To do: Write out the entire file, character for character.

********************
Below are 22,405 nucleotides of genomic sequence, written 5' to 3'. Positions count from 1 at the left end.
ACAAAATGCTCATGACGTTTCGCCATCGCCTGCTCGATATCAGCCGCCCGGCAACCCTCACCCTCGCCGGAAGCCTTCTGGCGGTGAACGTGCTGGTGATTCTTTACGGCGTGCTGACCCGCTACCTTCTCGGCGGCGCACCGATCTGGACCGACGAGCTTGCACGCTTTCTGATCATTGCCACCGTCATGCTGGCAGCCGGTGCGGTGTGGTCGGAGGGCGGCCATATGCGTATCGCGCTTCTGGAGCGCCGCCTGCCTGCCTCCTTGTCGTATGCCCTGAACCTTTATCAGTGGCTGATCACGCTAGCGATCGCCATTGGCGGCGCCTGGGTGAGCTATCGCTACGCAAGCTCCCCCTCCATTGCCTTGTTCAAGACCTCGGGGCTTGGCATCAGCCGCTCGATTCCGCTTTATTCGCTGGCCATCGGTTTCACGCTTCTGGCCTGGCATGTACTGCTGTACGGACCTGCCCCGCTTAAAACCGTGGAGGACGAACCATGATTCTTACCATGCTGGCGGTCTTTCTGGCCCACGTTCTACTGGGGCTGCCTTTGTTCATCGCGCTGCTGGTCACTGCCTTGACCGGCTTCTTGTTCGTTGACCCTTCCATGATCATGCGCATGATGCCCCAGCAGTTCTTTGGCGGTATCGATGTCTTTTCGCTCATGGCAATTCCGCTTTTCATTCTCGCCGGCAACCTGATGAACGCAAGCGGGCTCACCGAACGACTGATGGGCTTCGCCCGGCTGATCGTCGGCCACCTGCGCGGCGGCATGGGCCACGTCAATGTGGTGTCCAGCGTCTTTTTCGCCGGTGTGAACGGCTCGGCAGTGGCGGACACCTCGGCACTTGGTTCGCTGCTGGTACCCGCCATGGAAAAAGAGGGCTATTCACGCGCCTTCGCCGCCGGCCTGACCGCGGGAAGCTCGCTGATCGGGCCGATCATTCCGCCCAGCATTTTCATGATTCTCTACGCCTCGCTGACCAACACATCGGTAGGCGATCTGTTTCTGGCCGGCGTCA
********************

Below are 22,405 nucleotides of genomic sequence, written 5' to 3'. Positions count from 1 at the left end.
ACAAAATGCTCATGACGTTTCGCCATCGCCTGCTCGATATCAGCCGCCCGGCAACCCTCACCCTCGCCGGAAGCCTTCTGGCGGTGAACGTGCTGGTGATTCTTTACGGCGTGCTGACCCGCTACCTTCTCGGCGGCGCACCGATCTGGACCGACGAGCTTGCACGCTTTCTGATCATTGCCACCGTCATGCTGGCAGCCGGTGCGGTGTGGTCGGAGGGCGGCCATATGCGTATCGCGCTTCTGGAGCGCCGCCTGCCTGCCTCCTTGTCGTATGCCCTGAACCTTTATCAGTGGCTGATCACGCTAGCGATCGCCATTGGCGGCGCCTGGGTGAGCTATCGCTACGCAAGCTCCCCCTCCATTGCCTTGTTCAAGACCTCGGGGCTTGGCATCAGCCGCTCGATTCCGCTTTATTCGCTGGCCATCGGTTTCACGCTTCTGGCCTGGCATGTACTGCTGTACGGACCTGCCCCGCTTAAAACCGTGGAGGACGAACCATGATTCTTACCATGCTGGCGGTCTTTCTGGCCCACGTTCTACTGGGGCTGCCTTTGTTCATCGCGCTGCTGGTCACTGCCTTGACCGGCTTCTTGTTCGTTGACCCTTCCATGATCATGCGCATGATGCCCCAGCAGTTCTTTGGCGGTATCGATGTCTTTTCGCTCATGGCAATTCCGCTTTTCATTCTCGCCGGCAACCTGATGAACGCAAGCGGGCTCACCGAACGACTGATGGGCTTCGCCCGGCTGATCGTCGGCCACCTGCGCGGCGGCATGGGCCACGTCAATGTGGTGTCCAGCGTCTTTTTCGCCGGTGTGAACGGCTCGGCAGTGGCGGACACCTCGGCACTTGGTTCGCTGCTGGTACCCGCCATGGAAAAAGAGGGCTATTCACGCGCCTTCGCCGCCGGCCTGACCGCGGGAAGCTCGCTGATCGGGCCGATCATTCCGCCCAGCATTTTCATGATTCTCTACGCCTCGCTGACCAACACATCGGTAGGCGATCTGTTTCTGGCCGGCGTCA